Building Engineering Leaders
The Bernard M. Gordon-MIT Engineering Leadership Program is committed to developing next-generation technical leaders who are equipped to understand and address significant engineering problems in real-world situations.
Launched through a $20 million gift (with a matching requirement) by the Gordon Foundation—the largest gift made to MIT's School of Engineering for curriculum development—the program aims to ensure that MIT continues to lead the nation in graduating effective engineering leaders.
The Gordon-MIT Engineering Leadership Program fosters new approaches that prepare the nation's young engineering leaders for productive and effective careers in engineering companies and continues MITís rich, innovative tradition of engineering leadership.
To develop the potential leaders of engineering innovation, invention, and implementation, the program works both with students enrolled at MIT and beyond the Institute with industry.
MIT students can engage with the program in many ways, all designed to help participating students develop the Capabilities of Effective Engineering Leaders.
Students start engaging GEL in their Sophomore year, with UPOP, the Undergraduate Practice Opportunities Program. Setting the stage for GEL Year One, UPOP introduces students to engineering practice. UPOP'ers receive personalized coaching, a summer internship, post-internship reflective activities, and hone basic interpersonal proficiencies such as effective networking, building a impactful resume and other career-enhancing skills.
Juniors and Seniors who complete UPOP or who qualify on the basis of experience on an engineering project in an industrial or academic setting can apply for the GEL Year One program. Accepted students participate in interactive short courses providing frameworks, models, and cases on engineering leadership.
GELs apply and practice these approaches in weekly Engineering Leadership Labs (ELLs). They participate in guided reflection on their successes and discover opportunities for improvement. Mentors, ELP faculty and staff, fellow students and program alumni provide guidance in reflecting on and learning from leadership experiences.
Students who successfully complete the first year program requirements may elect to apply for GEL Year Two. Students selected for GEL Year Two participate in a more intense manner and with additional leadership responsibilities in short courses, ELLs, mentored leadership development experiences and an InternshipPlus.
The Gordon-MIT Engineering Leadership Program also impacts MIT students who do not formally participate in UPOP or GEL: Aided by ELP staff, specially trained TAs, or experienced GELs, MIT faculty can integrate into their engineering classes the program's Engineering Leadership, Effective Teamwork, Project Planning and Project Engineering modules, activities and workshops. ELP also lends vital support to MIT Project Teams.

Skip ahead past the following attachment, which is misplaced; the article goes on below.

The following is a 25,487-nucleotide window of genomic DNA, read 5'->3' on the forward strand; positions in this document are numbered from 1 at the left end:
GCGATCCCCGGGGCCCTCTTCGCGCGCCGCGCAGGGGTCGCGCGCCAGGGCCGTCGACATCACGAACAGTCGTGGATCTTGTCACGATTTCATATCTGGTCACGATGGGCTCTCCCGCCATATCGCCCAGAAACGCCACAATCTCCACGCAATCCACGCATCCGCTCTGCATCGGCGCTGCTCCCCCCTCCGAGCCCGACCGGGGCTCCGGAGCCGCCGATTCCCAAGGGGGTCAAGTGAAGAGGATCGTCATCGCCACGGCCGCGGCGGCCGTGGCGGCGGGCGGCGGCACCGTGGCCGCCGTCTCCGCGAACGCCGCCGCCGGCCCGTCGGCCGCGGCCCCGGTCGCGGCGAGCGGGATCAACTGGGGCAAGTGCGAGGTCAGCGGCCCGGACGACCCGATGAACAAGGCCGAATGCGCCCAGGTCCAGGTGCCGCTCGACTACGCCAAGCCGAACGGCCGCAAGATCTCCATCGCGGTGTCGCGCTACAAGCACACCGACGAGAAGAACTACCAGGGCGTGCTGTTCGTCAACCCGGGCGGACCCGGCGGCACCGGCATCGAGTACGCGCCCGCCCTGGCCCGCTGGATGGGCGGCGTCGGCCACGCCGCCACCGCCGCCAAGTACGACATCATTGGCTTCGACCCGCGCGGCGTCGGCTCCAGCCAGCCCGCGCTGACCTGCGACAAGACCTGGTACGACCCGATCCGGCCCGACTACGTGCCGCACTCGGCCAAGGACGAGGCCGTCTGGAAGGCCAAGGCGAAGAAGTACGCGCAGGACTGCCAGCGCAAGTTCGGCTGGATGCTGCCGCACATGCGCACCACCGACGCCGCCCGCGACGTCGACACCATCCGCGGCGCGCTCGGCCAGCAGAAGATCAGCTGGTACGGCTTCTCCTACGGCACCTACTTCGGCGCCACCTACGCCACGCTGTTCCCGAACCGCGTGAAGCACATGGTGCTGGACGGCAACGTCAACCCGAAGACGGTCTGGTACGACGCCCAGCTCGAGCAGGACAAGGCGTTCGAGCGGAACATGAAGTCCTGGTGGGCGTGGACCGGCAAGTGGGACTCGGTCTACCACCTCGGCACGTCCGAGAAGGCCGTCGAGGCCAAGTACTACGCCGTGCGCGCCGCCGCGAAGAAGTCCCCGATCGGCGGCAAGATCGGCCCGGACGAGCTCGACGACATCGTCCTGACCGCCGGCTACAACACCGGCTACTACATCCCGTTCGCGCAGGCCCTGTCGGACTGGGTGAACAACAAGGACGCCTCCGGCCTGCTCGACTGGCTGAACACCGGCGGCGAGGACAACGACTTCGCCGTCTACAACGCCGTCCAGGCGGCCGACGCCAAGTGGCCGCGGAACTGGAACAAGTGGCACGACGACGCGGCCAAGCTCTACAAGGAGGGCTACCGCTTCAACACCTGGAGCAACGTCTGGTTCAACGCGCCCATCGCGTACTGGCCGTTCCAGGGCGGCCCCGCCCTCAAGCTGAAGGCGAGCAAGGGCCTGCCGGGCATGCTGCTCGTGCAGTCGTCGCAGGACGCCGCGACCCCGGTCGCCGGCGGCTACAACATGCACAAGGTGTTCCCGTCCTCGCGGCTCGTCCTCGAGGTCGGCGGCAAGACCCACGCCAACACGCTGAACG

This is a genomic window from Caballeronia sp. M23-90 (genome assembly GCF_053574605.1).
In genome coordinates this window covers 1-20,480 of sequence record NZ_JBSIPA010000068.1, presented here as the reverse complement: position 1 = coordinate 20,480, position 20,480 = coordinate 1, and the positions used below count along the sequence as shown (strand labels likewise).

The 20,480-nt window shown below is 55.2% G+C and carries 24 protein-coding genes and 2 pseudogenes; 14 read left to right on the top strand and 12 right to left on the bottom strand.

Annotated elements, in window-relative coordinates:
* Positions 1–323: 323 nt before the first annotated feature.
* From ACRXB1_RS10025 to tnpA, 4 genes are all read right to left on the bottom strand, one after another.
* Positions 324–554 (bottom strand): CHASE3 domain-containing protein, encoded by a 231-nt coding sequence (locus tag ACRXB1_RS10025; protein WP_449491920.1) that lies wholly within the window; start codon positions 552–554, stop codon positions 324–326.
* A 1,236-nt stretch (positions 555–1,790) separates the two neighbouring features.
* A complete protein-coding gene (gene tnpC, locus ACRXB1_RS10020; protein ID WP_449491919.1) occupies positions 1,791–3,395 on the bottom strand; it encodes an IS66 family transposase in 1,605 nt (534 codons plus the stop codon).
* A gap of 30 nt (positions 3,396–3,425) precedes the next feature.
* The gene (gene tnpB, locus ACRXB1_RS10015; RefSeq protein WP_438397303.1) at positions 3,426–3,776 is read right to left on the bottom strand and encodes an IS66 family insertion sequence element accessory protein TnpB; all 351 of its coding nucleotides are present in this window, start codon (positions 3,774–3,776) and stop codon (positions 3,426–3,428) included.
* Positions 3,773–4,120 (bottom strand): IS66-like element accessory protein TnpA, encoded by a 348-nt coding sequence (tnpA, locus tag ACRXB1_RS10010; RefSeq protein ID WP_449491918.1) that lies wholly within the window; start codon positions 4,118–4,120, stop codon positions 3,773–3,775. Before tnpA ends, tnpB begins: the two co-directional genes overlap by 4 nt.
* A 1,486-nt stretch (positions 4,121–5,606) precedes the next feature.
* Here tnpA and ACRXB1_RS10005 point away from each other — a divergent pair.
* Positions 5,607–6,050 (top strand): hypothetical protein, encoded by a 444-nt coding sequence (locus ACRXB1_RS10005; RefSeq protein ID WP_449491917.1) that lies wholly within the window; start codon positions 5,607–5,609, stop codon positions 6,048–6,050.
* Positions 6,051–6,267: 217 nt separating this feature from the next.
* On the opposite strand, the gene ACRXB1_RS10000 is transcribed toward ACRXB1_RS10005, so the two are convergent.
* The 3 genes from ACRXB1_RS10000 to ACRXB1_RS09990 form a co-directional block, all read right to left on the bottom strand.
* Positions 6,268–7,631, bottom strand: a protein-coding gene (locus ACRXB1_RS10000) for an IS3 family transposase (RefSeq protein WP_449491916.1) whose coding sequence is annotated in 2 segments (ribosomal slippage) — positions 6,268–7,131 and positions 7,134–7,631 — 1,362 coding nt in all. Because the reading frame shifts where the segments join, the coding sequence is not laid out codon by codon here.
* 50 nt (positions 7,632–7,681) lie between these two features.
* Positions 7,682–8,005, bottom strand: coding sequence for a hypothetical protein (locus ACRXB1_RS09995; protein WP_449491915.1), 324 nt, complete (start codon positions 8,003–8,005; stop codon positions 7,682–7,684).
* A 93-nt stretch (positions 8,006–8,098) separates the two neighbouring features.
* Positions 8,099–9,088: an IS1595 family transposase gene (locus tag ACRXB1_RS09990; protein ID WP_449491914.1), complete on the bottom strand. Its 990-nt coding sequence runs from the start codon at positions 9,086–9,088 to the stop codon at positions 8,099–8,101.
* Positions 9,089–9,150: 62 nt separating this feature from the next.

Beyond MIT, the program partners with industry to develop the leadership skills of their young engineers and with like-minded academic institutions throughout North America to advance the practical and pedagogical principles of engineering leadership.
This internal and external focus allows the program to meet its mission to:
- Educate and develop the character of outstanding MIT students as potential future leaders in the world of engineering practice and development; and
- Transform engineering leadership in the nation, thereby significantly increasing its product development capability.
"The Gordon-MIT Engineering Leadership Program is an example of how MIT is working to empower today's engineering undergraduates with critical leadership skills that will help them to become tomorrow's engineering leaders."
— Dr. Charles Vest, President, National Academy of Engineering and former President, MIT
The program goals are to:
- Prepare all MIT engineering students to be more inclined to contribute to engineering innovation, invention and implementation efforts, and to be more effective contributors to such efforts.
- Educate and prepare the potential future leaders of engineering innovation, invention and implementation efforts.
- Increase the focus of national engineering education on the development of leaders of engineering innovation, invention and implementation (EIII).
"In the past those engineers who mastered the principles of business and management were rewarded with leadership roles. This will be no different in the future. However, with the growing interdependence between technology and the economic and social foundations of modern society, there will be an increasing number of opportunities for engineers to exercise their potential as leaders, not only in business but also in the nonprofit and government sectors.
"In preparation for this opportunity, engineers must understand the principles of leadership and be able to practice them in growing proportions as their careers advance."
— National Academy of Engineering. The Engineer of 2020: Visions of Engineering in the New Century. Washington, D.C.: The National Academies Press, 2004.